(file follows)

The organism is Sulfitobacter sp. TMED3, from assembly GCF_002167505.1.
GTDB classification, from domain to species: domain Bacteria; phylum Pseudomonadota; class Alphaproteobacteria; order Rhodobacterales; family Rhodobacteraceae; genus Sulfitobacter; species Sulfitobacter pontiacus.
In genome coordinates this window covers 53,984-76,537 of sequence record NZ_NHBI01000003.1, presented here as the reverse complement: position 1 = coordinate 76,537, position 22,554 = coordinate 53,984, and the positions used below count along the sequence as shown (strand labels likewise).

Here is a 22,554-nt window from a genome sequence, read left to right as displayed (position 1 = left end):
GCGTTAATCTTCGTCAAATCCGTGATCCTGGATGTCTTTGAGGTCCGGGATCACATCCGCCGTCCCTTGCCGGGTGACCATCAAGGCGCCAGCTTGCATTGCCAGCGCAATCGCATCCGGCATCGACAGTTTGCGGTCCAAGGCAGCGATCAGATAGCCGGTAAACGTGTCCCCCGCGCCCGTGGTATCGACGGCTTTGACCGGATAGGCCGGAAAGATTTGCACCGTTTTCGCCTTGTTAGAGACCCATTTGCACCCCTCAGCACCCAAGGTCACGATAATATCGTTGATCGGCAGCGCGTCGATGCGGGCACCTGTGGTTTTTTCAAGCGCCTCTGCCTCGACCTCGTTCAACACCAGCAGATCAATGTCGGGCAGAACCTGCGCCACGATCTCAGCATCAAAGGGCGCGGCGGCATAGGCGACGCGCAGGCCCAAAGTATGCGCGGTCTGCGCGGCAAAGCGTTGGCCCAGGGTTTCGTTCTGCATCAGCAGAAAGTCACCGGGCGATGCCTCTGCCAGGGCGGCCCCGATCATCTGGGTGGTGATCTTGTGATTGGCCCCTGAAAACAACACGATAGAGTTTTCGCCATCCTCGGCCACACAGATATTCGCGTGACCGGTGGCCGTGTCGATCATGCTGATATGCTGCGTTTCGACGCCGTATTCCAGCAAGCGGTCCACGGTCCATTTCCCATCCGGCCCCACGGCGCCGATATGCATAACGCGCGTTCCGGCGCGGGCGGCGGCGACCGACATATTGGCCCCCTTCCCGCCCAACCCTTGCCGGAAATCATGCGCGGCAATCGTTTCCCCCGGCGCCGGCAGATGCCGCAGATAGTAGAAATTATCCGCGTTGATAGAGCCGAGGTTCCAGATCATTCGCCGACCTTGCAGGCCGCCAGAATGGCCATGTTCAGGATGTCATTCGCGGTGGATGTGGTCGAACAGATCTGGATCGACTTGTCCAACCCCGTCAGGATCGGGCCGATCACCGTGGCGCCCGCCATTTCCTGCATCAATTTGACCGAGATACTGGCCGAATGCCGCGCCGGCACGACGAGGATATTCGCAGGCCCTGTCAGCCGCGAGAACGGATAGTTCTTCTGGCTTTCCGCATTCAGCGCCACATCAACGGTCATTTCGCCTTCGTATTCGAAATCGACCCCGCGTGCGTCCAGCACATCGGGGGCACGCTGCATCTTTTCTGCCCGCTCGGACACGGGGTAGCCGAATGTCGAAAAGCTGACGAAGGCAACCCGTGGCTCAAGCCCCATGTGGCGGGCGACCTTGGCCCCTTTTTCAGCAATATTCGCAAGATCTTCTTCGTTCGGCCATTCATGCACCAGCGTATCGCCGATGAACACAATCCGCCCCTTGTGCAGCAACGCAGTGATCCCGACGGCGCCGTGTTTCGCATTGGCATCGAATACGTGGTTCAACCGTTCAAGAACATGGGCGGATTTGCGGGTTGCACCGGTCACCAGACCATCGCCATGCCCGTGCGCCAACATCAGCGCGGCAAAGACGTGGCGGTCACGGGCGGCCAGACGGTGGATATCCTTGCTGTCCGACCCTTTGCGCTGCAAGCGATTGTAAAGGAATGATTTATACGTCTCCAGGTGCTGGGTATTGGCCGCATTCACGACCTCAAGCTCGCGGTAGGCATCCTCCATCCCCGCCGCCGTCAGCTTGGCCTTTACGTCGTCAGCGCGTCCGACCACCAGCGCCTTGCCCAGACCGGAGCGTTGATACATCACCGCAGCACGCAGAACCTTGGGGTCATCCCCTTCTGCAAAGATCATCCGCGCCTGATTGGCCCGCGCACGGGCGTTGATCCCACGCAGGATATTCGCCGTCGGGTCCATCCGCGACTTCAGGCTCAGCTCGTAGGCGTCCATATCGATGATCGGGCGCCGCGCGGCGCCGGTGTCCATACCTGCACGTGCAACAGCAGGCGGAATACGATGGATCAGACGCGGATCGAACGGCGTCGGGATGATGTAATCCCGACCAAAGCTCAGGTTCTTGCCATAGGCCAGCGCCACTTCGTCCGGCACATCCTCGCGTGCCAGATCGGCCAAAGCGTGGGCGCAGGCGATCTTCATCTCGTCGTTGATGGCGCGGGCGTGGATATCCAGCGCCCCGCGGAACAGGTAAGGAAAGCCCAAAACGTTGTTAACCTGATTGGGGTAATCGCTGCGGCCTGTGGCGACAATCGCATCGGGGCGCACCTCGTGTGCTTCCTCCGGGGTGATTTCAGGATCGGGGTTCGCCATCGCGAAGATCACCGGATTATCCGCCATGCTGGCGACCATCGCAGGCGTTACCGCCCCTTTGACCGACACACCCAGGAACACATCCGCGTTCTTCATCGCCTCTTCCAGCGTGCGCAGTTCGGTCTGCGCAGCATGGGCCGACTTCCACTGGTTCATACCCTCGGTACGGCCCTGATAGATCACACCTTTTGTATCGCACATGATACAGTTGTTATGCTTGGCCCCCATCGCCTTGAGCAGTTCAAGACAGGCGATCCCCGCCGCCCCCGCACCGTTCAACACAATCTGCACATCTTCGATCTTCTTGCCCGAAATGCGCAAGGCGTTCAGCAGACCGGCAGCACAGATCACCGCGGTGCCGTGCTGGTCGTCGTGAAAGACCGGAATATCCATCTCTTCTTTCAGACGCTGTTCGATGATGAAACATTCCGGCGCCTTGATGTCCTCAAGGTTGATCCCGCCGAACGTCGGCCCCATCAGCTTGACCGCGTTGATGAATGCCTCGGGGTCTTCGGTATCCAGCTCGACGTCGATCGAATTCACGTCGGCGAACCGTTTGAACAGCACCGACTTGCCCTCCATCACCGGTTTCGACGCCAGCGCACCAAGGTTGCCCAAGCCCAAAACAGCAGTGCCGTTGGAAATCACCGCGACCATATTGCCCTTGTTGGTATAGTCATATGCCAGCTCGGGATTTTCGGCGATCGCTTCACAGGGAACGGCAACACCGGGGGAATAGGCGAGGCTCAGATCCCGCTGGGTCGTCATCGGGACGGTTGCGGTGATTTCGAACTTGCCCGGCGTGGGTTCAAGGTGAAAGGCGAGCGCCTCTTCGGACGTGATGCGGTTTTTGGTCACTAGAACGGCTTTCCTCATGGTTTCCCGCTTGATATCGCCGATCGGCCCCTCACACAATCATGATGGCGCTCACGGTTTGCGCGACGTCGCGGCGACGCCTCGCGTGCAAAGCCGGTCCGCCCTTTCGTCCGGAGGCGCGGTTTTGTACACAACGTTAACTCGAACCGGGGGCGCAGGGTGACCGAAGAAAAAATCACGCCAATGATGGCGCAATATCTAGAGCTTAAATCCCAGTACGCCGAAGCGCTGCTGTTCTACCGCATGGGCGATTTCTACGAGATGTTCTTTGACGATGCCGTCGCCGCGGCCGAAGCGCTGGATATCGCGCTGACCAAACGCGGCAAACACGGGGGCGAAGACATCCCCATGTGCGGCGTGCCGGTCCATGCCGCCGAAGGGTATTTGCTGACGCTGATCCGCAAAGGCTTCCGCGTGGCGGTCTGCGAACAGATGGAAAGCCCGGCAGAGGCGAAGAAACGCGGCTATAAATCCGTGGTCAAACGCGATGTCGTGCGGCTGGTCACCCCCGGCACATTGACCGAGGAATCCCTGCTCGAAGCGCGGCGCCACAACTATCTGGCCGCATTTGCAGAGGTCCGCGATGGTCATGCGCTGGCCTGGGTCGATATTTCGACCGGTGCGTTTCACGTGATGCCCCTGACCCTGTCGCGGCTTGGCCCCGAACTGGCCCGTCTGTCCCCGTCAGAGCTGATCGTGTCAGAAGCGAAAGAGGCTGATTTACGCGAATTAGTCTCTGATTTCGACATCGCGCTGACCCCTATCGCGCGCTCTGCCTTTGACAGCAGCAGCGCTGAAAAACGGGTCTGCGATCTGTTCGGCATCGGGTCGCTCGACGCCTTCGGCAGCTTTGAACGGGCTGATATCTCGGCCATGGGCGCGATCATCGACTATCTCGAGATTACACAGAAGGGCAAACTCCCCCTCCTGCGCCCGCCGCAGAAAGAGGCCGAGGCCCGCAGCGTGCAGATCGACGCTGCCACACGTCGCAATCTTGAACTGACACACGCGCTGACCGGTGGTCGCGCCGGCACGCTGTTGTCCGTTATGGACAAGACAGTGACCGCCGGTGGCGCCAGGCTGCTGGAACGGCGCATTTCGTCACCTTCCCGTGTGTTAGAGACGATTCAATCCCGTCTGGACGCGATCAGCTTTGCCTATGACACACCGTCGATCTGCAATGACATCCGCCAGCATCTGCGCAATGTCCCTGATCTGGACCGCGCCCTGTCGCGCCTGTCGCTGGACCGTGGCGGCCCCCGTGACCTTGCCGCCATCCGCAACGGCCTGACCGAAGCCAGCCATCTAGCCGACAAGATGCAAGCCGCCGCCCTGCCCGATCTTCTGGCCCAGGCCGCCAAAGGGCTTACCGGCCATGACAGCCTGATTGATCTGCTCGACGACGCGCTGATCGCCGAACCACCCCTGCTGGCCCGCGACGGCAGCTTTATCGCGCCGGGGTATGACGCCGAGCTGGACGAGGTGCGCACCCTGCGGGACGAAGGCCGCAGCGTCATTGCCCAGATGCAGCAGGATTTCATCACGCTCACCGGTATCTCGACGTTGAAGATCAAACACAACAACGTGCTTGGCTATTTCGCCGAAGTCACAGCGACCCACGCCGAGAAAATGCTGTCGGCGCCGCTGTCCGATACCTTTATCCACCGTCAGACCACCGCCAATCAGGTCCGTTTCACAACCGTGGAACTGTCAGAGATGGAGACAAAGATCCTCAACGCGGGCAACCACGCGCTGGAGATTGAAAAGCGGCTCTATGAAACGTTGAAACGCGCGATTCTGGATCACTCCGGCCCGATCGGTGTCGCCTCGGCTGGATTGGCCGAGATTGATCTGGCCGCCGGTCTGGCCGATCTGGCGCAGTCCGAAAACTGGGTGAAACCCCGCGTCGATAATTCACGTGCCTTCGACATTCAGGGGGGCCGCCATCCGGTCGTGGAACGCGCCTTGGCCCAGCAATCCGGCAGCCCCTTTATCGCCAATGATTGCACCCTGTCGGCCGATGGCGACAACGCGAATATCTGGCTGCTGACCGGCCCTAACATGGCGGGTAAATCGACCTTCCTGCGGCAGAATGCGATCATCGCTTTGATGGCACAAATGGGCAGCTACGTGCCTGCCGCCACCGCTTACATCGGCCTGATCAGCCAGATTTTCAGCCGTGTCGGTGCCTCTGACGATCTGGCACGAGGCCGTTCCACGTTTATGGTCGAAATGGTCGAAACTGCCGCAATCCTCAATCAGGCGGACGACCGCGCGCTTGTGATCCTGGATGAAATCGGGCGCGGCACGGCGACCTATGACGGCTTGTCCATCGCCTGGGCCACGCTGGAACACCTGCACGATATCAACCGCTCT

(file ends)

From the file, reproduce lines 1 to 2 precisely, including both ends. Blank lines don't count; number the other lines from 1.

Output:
The organism is Sulfitobacter sp. TMED3, from assembly GCF_002167505.1.
GTDB classification, from domain to species: domain Bacteria; phylum Pseudomonadota; class Alphaproteobacteria; order Rhodobacterales; family Rhodobacteraceae; genus Sulfitobacter; species Sulfitobacter pontiacus.